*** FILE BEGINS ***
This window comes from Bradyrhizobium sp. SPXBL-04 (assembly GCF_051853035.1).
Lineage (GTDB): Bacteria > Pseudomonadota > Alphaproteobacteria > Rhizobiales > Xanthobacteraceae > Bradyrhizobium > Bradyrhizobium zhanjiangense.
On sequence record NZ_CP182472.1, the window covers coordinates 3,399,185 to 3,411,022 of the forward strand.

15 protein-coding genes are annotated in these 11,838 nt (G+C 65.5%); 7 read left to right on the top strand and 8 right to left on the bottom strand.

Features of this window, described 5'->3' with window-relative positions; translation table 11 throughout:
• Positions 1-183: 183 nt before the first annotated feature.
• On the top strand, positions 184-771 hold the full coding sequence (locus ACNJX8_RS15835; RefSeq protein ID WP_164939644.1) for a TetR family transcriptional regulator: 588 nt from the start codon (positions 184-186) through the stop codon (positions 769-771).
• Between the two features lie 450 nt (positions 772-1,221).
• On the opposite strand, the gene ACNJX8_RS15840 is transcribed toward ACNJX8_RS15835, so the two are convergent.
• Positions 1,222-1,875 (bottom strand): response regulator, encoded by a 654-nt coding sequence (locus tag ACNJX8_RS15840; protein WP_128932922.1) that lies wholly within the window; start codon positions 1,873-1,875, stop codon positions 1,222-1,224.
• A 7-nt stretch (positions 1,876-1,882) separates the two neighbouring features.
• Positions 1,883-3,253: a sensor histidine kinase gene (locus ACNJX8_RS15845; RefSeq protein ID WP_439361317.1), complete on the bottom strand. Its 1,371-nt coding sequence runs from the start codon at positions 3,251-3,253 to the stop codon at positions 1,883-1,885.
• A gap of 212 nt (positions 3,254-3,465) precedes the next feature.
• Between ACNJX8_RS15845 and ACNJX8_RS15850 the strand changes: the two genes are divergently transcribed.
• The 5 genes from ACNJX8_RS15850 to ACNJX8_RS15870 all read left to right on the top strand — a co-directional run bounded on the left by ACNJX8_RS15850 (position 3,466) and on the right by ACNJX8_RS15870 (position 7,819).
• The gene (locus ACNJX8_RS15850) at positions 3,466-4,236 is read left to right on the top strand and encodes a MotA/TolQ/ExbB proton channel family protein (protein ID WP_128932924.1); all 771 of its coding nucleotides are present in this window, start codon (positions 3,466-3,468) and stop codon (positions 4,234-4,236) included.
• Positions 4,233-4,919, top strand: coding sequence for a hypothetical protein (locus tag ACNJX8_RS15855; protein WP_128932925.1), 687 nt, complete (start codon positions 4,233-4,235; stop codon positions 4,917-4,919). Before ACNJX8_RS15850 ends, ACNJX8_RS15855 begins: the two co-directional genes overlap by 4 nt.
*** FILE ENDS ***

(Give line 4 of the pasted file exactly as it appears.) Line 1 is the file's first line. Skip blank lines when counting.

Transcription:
15 protein-coding genes are annotated in these 11,838 nt (G+C 65.5%); 7 read left to right on the top strand and 8 right to left on the bottom strand.